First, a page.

Undesirable alterations in lipids have occurred in patients treated with atypical antipsychotics, including CLOZARIL. Clinical monitoring, including baseline and periodic follow-up lipid evaluations in patients using CLOZARIL, is recommended.
In a pooled data analysis of 10 studies in adult subjects with schizophrenia, CLOZARIL treatment was associated with increases in serum total cholesterol. No data were collected on LDL and HDL cholesterol. The mean increase in total cholesterol was 13 mg/dL in the CLOZARIL group and 15 mg/dL in the chlorpromazine group. In a pooled data analysis of 2 studies in adult subjects with schizophrenia, CLOZARIL treatment was associated with increases in fasting serum triglyceride. The mean increase in fasting triglyceride was 71 mg/dL (54%) in the CLOZARIL group and 39 mg/dL (35%) in the chlorpromazine group (Table 4). In addition, CLOZARIL treatment was associated with categorical increases in serum total cholesterol and triglyceride, as illustrated in Table 5. The proportion of patients with categorical increases in total cholesterol or fasting triglyceride increased with the duration of exposure. The median duration of CLOZARIL and chlorpromazine exposure was 45 days and 38 days, respectively. The CLOZARIL dose range was 100 mg to 900 mg daily; the maximum chlorpromazine dose was 1800 mg daily.
|Treatment Arm||Baseline total cholesterol concentration (mg/dL)||Change from baseline mg/dL (%)|
|CLOZARIL (N=334)||184||+13 (7)|
|Chlorpromazine (N=185)||182||+15 (8)|
|Baseline triglyceride concentration (mg/dL)||Change from baseline mg/dL (%)|
|CLOZARIL (N=6)||130||+71 (54)|
|Chlorpromazine (N=7)||110||+39 (35)|
|Category Change (at least once) from baseline||Treatment|
(random or fasting)
|Increase by ≥40 mg/dL||CLOZARIL||334||111 (33)|
|Normal (<200 mg/dL)|
High (≥240 mg/dL)
(200 - 239 mg/dL) to
High (≥240 mg/dL)
|Increase by ≥50 mg/dL||CLOZARIL||6||3 (50)|
|Normal (<150 mg/dL)|
High (≥200 mg/dL)
(≥150 mg/dL and <200
High (≥200 mg/dL)
Weight gain has occurred with the use of antipsychotics, including CLOZARIL. Monitor weight during treatment with CLOZARIL. Table 6 summarizes the data on weight gain by the duration of exposure pooled from 11 studies with CLOZARIL and active comparators. The median duration of exposure was 609, 728, and 42 days, in the CLOZARIL, olanzapine, and chlorpromazine group, respectively.
|Metabolic parameter||Exposure duration||CLOZARIL|
|Weight change from baseline||2 weeks (Day 11–17)||6||+0.9||3||+0.7||2||-0.5|
|4 weeks (Day 21–35)||23||+0.7||8||+0.8||17||+0.6|
|8 weeks (Day 49–63)||12||+1.9||13||+1.8||16||+0.9|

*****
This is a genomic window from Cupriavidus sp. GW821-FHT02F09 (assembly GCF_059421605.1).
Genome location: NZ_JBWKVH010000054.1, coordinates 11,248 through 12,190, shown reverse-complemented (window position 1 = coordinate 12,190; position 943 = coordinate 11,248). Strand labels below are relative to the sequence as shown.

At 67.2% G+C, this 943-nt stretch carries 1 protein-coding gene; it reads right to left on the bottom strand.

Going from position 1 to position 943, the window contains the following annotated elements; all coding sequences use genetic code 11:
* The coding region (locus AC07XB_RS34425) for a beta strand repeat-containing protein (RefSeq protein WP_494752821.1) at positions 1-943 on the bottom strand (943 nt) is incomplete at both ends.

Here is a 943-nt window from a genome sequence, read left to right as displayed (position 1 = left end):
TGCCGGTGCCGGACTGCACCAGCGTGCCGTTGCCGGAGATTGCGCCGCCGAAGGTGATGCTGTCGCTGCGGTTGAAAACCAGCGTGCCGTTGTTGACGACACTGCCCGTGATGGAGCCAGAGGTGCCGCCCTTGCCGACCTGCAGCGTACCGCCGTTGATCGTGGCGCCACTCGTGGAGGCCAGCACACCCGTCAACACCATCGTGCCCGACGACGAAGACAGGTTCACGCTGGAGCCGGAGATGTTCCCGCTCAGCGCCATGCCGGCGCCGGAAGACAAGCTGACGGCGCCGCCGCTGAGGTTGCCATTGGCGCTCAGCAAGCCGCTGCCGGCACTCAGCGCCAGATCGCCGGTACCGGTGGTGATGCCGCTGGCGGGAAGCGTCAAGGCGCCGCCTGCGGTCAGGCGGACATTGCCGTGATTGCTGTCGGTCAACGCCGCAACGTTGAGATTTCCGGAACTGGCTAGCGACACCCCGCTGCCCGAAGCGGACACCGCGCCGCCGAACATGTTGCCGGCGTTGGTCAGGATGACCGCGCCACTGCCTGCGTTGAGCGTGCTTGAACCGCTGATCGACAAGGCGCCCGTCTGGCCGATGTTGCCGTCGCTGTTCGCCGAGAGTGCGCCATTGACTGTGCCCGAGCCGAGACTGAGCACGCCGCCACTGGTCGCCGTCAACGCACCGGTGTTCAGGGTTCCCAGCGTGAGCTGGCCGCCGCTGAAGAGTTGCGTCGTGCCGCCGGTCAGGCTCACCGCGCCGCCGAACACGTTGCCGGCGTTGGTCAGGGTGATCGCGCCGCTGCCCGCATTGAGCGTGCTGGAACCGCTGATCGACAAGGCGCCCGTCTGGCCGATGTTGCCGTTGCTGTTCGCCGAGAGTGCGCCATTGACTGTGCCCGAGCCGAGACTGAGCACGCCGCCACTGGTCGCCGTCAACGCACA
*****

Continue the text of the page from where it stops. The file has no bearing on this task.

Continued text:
|12 weeks (Day 70–98)||17||+2.8||5||+3.1||0||0|
|24 weeks (Day 154–182)||42||-0.6||12||+5.7||0||0|
|48 weeks (Day 322–350)||3||+3.7||3||+13.7||0||0|
Table 7 summarizes pooled data from 11 studies in adult subjects with schizophrenia demonstrating weight gain ≥7% of body weight relative to baseline. The median duration of exposure was 609, 728, and 42 days, in the CLOZARIL, olanzapine, and chlorpromazine group, respectively.
|≥7% (inclusive)||236 (35%)||203 (46%)||13 (8%)|
Antipsychotic drugs including CLOZARIL can cause a potentially fatal symptom complex referred to as Neuroleptic Malignant Syndrome (NMS). Clinical manifestations of NMS include hyperpyrexia, muscle rigidity, altered mental status, and autonomic instability (irregular pulse or blood pressure, tachycardia, diaphoresis, and cardiac dysrhythmias). Associated findings can include elevated creatine phosphokinase (CPK), myoglobinuria, rhabdomyolysis, and acute renal failure.
The diagnostic evaluation of patients with this syndrome is complicated. It is important to consider the presence of other serious medical conditions (e.g., agranulocytosis, infection, heat stroke, primary CNS pathology, central anticholinergic toxicity, extrapyramidal symptoms, and drug fever).
The management of NMS should include (1) immediate discontinuation of antipsychotic drugs and other drugs not essential to concurrent therapy, (2) intensive symptomatic treatment and medical monitoring, and (3) treatment of comorbid medical conditions. There is no general agreement about specific pharmacological treatments for NMS.
If a patient requires antipsychotic drug treatment after recovery from NMS, the potential reintroduction of drug therapy should be carefully considered. NMS can recur. Monitor closely if restarting treatment with antipsychotics.